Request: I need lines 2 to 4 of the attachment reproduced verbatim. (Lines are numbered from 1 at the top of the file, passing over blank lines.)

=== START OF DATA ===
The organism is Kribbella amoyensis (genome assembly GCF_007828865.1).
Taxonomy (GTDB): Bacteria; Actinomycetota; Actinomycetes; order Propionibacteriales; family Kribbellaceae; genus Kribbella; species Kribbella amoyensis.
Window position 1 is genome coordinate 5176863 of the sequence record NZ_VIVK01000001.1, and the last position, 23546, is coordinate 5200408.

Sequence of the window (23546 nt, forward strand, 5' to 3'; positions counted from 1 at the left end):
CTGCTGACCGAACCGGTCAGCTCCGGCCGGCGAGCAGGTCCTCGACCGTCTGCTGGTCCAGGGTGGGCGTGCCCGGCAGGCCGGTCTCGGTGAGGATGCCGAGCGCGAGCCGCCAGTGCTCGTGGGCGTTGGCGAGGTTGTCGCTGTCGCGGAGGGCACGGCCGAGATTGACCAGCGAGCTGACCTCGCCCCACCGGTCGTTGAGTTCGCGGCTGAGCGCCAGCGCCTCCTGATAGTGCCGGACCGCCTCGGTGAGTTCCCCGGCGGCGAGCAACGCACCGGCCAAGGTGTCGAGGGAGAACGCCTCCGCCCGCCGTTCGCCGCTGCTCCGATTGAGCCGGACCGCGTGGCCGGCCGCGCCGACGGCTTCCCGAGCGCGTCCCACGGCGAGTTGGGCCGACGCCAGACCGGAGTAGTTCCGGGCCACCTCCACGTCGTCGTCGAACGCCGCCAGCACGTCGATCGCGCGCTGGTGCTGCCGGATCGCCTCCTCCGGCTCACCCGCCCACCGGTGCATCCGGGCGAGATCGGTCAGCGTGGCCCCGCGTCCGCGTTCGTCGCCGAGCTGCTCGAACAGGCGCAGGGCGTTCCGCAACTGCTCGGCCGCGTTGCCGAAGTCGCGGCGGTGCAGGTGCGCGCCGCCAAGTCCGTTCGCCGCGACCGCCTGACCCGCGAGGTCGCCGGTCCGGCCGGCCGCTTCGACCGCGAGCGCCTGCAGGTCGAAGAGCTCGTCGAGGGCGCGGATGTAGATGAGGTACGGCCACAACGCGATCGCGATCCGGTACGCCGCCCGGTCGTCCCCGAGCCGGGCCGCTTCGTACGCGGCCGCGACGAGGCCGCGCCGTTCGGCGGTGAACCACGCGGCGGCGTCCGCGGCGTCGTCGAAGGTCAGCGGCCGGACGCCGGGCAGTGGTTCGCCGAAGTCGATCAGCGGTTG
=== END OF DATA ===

Taxonomy (GTDB): Bacteria; Actinomycetota; Actinomycetes; order Propionibacteriales; family Kribbellaceae; genus Kribbella; species Kribbella amoyensis.
Window position 1 is genome coordinate 5176863 of the sequence record NZ_VIVK01000001.1, and the last position, 23546, is coordinate 5200408.

Sequence of the window (23546 nt, forward strand, 5' to 3'; positions counted from 1 at the left end):